Monday, January 25, 2016

Thoughts on the Change of Rules for Washing Feet on Holy Thursday

Emphasizing a Different Aspect of a Teaching Does Not Equal Changing Teaching

So the Pope made a change in the Holy Thursday rite of Washing of Feet and both Progressive and Traditionalist Catholics tend to see it as a harbinger of change in the Church. They only disagree over whether it is a good or a bad thing. I think the assumption that this signifies change to areas of doctrine is false. I think that people are forgetting a few things, and forgetting these things lead to bad conclusions.

The point I would make is that when Our Lord acts, there is a great deal of depth to His actions. It would be foolish of us to limit the meaning of His actions to only one aspect. So the Church can decide to emphasize one aspect of this depth of meaning at one time in her history and another aspect at a different time. In doing this, the Church is not contradicting the other aspects of meaning.

The account of the Washing of Feet is found in John 13:1-17. In it, Jesus washes the feet of His disciples. It’s a scandalous action. It’s something a servant would do, not someone as important as Jesus Himself. But Jesus stresses that it is something they must do for others, just as He has done it for them. Now, for years this action has been emphasized as part of the Institution of the Priesthood and the role of the Priest’s service to others, and this emphasis is good. The Church has not “lost her way” in giving this emphasis. But it’s not the only emphasis to be found in Our Lord’s actions.

Because there is another compatible emphasis to be found in Our Lord’s words and actions. In this emphasis, we see the Priest as carrying out the words in John 13:15-16. "I have given you a model to follow, so that as I have done for you, you should also do. Amen, amen, I say to you, no slave is greater than his master nor any messenger greater than the one who sent him."

Reading these verses, I see the Pope’s actions in changing who might take part in this ritual as showing that the Priest is carrying out Our Lord’s actions by washing our feet. His change does not change the meaning of Our Lord’s actions and does not change the Church teaching on who may be ordained to the Priesthood. It merely emphasizes a different action that might be summed up as: "Just as Jesus washed the feet of His disciples, we now wash the feet of our parishioners, serving Him by serving you."

There’s nothing wrong or objectionable in that approach. It certainly does not contradict Church teaching or undermine Our Lord’s words or actions. Nor does this aspect block the Church from changing it again later if she felt a need to emphasize the link to the priesthood again. The idea of a discipline is it can be changed if the magisterium thinks it is for the good of the Church.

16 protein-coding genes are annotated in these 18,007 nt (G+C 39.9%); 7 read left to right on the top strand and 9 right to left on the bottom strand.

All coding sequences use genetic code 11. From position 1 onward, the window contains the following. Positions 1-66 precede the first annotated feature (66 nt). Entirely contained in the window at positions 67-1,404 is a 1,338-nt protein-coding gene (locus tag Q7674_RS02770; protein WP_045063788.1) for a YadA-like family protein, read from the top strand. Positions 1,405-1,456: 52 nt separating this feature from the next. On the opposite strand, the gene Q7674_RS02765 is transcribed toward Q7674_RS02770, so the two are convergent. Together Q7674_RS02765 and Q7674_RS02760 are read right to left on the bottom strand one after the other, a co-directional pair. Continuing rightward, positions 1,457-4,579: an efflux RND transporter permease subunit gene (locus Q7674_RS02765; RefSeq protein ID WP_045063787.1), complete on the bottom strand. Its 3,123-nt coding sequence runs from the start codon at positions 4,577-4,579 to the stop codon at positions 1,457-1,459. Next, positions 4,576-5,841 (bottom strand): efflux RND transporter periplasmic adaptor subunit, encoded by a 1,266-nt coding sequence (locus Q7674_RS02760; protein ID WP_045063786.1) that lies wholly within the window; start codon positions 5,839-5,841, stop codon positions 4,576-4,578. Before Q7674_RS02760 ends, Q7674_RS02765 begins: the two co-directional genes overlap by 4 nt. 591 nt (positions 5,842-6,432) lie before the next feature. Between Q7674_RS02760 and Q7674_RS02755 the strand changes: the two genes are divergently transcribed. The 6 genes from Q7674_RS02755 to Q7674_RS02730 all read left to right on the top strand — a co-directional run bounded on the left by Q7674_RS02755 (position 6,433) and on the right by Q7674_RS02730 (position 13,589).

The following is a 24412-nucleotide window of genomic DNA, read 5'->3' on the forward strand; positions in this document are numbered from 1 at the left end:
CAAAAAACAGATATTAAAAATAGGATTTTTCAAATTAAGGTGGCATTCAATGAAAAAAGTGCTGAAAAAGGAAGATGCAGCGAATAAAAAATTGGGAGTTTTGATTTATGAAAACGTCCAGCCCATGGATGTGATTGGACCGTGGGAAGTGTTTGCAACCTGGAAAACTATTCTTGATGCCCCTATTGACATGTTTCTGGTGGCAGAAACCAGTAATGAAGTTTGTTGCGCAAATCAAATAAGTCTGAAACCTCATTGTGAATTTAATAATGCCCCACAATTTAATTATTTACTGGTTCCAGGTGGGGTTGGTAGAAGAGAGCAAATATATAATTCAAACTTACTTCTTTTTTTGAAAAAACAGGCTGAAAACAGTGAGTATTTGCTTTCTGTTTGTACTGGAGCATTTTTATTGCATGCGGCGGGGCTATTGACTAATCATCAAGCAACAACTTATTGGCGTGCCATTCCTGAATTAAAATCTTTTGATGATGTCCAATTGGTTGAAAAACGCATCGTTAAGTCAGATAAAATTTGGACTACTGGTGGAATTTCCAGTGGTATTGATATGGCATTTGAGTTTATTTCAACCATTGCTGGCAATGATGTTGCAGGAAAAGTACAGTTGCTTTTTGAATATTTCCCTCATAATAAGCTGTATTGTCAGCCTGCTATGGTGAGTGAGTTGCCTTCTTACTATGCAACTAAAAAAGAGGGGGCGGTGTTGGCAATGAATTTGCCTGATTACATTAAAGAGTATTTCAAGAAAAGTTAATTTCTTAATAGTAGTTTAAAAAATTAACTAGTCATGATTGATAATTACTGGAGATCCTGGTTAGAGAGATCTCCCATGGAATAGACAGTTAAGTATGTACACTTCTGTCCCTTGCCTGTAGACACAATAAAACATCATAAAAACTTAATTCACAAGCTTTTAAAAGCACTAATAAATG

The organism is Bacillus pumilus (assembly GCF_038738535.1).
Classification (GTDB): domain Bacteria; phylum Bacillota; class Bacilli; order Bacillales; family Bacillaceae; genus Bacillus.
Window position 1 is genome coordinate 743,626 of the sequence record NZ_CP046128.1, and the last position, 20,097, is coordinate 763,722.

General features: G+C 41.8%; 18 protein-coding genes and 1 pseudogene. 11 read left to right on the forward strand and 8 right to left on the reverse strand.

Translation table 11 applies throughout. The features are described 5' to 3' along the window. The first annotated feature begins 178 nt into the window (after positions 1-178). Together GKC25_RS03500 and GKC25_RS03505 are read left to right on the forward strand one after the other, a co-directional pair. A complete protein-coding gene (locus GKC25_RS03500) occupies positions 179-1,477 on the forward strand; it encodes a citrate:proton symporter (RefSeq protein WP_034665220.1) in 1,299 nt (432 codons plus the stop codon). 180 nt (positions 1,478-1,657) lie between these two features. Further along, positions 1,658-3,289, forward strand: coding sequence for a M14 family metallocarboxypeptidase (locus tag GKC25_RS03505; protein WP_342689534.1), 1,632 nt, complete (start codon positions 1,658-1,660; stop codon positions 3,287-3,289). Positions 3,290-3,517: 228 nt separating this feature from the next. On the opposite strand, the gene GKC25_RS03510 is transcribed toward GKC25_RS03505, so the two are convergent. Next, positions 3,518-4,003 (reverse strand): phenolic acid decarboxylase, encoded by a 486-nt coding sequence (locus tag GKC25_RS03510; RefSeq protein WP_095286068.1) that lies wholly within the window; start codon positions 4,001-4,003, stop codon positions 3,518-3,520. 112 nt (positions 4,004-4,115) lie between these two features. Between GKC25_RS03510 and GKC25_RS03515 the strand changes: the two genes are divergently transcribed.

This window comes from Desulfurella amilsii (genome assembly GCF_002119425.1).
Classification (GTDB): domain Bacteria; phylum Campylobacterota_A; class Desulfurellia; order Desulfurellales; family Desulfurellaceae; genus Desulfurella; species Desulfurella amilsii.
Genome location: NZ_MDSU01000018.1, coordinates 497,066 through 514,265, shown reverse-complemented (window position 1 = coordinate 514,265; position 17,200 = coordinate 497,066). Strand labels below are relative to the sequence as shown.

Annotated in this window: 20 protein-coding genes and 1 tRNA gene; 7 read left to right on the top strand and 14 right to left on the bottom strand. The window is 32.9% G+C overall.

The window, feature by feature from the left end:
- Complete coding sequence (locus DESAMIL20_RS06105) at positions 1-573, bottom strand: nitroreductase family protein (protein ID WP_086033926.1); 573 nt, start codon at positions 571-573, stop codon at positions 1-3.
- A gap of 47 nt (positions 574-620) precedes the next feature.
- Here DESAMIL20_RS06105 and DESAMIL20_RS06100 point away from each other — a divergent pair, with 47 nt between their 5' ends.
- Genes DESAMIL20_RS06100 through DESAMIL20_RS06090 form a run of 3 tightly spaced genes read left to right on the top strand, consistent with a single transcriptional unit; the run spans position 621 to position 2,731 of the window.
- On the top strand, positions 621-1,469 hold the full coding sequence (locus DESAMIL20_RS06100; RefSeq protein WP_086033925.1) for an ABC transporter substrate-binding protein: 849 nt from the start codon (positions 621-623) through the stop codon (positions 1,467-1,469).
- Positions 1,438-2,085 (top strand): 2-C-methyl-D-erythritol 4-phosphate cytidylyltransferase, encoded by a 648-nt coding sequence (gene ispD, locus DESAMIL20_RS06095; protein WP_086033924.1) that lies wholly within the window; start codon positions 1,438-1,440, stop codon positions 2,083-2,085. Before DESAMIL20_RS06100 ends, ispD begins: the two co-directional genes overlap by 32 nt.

On the Other Hand, Change Does Not Justify Previous Disobedience

That being said, I would like to address one common response made by some when this news came out. That response was “We’ve been doing it for years.” To which I say, “Yes, but doing it when it was forbidden is to do wrong.” The thing to remember is that while a discipline is changeable, it is not something we can reject on our own preference. Before Vatican II, the Church forbade meat on Fridays. Now, she permits other options as a penitential act. However, before the Church made that change, the person who did eat meat on Fridays did wrong. Not because there was anything wrong with meat, but because they rejected the authority of the Church on how to do penance on Fridays.

In the same manner, those Catholics who knew the Church teaching prior to 2016 and still admitted women to the rite of washing of feet did wrong because they rejected the authority of the Church on how to celebrate the rite.

One can’t point to the actions of Pope Francis on Holy Thursdays between 2013 and 2015 to justify their actions. He had the authority to make a one-time exception on each occasion. We didn’t. The priest would have had no more right to wash the feet of women prior to the Pope’s decree that a priest would have to make use of the extinct Mozarabic rite just because St. John Paul II did in 1992 and 2000.


Disciplines can change. There are several examples of this over the history of the Church. However, these changes are never legitimate when done contrary to what the magisterium rules to be the norm. It’s not inconceivable (though extremely unlikely) that some day may see the Church lift the requirement for ordaining only celibates. But even if she should (again, extremely unlikely) that would not validate the behavior of priests who married before such a change was made.

The important thing to remember is this:

  • What Our Lord has called evil, the Church does not have the authority to call good or neutral. What Our Lord has called good, the Church does not have the authority call evil.
  • What the authority of the Church binds, the authority of the Church can loose. What the authority of the Church looses, the authority of the Church can bind.
  • The individual has no authority to loose what the Church binds or call good what God has called evil. Nor does the individual have the authority to bind what the Church looses or call evil what God calls good.

Once we remember these things, we can keep things in perspective.

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